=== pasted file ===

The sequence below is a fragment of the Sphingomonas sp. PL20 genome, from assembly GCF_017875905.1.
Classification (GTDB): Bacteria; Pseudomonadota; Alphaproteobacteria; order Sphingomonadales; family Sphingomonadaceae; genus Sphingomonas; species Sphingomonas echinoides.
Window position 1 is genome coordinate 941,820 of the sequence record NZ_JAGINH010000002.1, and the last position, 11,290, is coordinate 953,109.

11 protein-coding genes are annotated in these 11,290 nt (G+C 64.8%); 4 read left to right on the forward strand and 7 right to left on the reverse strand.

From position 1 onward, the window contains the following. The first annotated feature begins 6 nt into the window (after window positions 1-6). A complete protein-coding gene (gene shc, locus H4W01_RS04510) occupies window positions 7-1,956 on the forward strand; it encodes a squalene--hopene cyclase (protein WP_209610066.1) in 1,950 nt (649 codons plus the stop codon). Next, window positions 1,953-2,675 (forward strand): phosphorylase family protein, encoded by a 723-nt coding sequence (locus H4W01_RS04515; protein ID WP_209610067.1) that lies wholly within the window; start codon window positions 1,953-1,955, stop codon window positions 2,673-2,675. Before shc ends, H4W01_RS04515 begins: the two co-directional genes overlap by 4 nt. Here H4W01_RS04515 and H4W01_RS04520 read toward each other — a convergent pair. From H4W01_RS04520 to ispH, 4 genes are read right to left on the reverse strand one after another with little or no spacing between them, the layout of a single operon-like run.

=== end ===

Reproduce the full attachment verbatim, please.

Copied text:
The sequence below is a fragment of the Sphingomonas sp. PL20 genome, from assembly GCF_017875905.1.
Classification (GTDB): Bacteria; Pseudomonadota; Alphaproteobacteria; order Sphingomonadales; family Sphingomonadaceae; genus Sphingomonas; species Sphingomonas echinoides.
Window position 1 is genome coordinate 941,820 of the sequence record NZ_JAGINH010000002.1, and the last position, 11,290, is coordinate 953,109.

11 protein-coding genes are annotated in these 11,290 nt (G+C 64.8%); 4 read left to right on the forward strand and 7 right to left on the reverse strand.

From position 1 onward, the window contains the following. The first annotated feature begins 6 nt into the window (after window positions 1-6). A complete protein-coding gene (gene shc, locus H4W01_RS04510) occupies window positions 7-1,956 on the forward strand; it encodes a squalene--hopene cyclase (protein WP_209610066.1) in 1,950 nt (649 codons plus the stop codon). Next, window positions 1,953-2,675 (forward strand): phosphorylase family protein, encoded by a 723-nt coding sequence (locus H4W01_RS04515; protein ID WP_209610067.1) that lies wholly within the window; start codon window positions 1,953-1,955, stop codon window positions 2,673-2,675. Before shc ends, H4W01_RS04515 begins: the two co-directional genes overlap by 4 nt. Here H4W01_RS04515 and H4W01_RS04520 read toward each other — a convergent pair. From H4W01_RS04520 to ispH, 4 genes are read right to left on the reverse strand one after another with little or no spacing between them, the layout of a single operon-like run.